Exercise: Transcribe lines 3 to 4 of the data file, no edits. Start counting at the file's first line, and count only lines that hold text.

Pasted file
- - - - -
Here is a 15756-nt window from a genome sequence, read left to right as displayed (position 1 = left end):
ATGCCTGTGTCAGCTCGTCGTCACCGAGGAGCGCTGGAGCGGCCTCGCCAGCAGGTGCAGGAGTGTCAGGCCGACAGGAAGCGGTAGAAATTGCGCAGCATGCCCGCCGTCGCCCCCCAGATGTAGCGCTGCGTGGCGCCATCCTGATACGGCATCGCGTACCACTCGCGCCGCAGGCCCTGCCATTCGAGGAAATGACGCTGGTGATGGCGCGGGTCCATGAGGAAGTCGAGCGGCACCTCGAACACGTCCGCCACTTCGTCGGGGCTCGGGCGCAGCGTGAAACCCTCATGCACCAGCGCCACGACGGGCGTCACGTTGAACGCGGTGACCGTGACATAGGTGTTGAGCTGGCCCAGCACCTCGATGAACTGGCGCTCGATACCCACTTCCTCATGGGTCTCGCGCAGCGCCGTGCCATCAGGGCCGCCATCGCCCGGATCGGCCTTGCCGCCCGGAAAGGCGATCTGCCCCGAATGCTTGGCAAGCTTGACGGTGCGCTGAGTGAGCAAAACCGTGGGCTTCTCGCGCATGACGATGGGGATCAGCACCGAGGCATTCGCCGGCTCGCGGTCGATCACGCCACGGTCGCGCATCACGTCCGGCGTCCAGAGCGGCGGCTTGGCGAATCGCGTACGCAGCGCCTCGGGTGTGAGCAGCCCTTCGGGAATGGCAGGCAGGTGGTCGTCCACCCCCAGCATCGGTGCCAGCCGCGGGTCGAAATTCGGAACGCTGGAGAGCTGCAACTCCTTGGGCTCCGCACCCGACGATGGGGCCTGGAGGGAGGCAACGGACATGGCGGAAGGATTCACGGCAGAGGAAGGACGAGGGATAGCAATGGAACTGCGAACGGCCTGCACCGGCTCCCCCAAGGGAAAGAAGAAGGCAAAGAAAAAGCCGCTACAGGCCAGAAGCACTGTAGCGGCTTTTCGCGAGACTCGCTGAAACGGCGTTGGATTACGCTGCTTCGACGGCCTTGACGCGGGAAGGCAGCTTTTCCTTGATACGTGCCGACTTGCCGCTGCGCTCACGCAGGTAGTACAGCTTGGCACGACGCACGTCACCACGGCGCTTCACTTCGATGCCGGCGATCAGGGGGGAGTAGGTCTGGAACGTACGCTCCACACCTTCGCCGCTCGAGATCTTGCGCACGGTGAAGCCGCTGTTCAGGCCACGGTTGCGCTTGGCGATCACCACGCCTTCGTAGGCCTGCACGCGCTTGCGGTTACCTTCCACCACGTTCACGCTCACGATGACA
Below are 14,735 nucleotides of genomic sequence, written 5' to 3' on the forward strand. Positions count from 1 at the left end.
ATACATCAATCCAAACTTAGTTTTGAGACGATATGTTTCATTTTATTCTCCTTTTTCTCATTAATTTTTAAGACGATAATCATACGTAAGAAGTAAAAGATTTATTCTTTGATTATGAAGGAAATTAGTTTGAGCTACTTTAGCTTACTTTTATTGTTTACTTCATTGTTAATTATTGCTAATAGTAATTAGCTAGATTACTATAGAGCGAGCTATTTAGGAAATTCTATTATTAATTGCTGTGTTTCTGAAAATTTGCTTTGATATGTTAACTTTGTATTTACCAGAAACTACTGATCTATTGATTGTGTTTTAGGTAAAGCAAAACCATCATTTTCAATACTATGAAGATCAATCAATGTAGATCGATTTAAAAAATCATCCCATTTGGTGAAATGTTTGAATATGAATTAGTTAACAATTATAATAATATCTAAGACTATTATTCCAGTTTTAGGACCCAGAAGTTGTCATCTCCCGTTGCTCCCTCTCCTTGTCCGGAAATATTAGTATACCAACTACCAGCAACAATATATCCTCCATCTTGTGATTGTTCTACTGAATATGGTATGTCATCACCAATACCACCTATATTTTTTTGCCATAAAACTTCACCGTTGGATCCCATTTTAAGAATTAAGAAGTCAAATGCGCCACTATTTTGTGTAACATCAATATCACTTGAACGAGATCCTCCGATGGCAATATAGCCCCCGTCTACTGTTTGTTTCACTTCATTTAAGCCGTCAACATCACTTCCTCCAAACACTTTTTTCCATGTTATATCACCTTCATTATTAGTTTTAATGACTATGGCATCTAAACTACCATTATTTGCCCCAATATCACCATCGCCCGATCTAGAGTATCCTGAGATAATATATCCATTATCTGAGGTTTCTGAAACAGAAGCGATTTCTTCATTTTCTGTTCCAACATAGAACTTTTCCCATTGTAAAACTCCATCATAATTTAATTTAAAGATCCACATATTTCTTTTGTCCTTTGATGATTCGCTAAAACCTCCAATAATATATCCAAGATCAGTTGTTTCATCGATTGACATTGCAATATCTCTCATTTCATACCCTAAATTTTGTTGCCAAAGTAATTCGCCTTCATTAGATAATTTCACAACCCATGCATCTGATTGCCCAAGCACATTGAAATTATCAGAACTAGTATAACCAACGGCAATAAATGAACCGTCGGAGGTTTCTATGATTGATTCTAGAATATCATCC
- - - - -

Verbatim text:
Below are 14,735 nucleotides of genomic sequence, written 5' to 3' on the forward strand. Positions count from 1 at the left end.
ATACATCAATCCAAACTTAGTTTTGAGACGATATGTTTCATTTTATTCTCCTTTTTCTCATTAATTTTTAAGACGATAATCATACGTAAGAAGTAAAAGATTTATTCTTTGATTATGAAGGAAATTAGTTTGAGCTACTTTAGCTTACTTTTATTGTTTACTTCATTGTTAATTATTGCTAATAGTAATTAGCTAGATTACTATAGAGCGAGCTATTTAGGAAATTCTATTATTAATTGCTGTGTTTCTGAAAATTTGCTTTGATATGTTAACTTTGTATTTACCAGAAACTACTGATCTATTGATTGTGTTTTAGGTAAAGCAAAACCATCATTTTCAATACTATGAAGATCAATCAATGTAGATCGATTTAAAAAATCATCCCATTTGGTGAAATGTTTGAATATGAATTAGTTAACAATTATAATAATATCTAAGACTATTATTCCAGTTTTAGGACCCAGAAGTTGTCATCTCCCGTTGCTCCCTCTCCTTGTCCGGAAATATTAGTATACCAACTACCAGCAACAATATATCCTCCATCTTGTGATTGTTCTACTGAATATGGTATGTCATCACCAATACCACCTATATTTTTTTGCCATAAAACTTCACCGTTGGATCCCATTTTAAGAATTAAGAAGTCAAATGCGCCACTATTTTGTGTAACATCAATATCACTTGAACGAGATCCTCCGATGGCAATATAGCCCCCGTCTACTGTTTGTTTCACTTCATTTAAGCCGTCAACATCACTTCCTCCAAACACTTTTTTCCATGTTATATCACCTTCATTATTAGTTTTAATGACTATGGCATCTAAACTACCATTATTTGCCCCAATATCACCATCGCCCGATCTAGAGTATCCTGAGATAATATATCCATTATCTGAGGTTTCTGAAACAGAAGCGATTTCTTCATTTTCTGTTCCAACATAGAACTTTTCCCATTGTAAAACTCCATCATAATTTAATTTAAAGATCCACATATTTCTTTTGTCCTTTGATGATTCGCTAAAACCTCCAATAATATATCCAAGATCAGTTGTTTCATCGATTGACATTGCAATATCTCTCATTTCATACCCTAAATTTTGTTGCCAAAGTAATTCGCCTTCATTAGATAATTTCACAACCCATGCATCTGATTGCCCAAGCACATTGAAATTATCAGAACTAGTATAACCAACGGCAATAAATGAACCGTCGGAGGTTTCTATGATTGATTCTAGAATATCATCC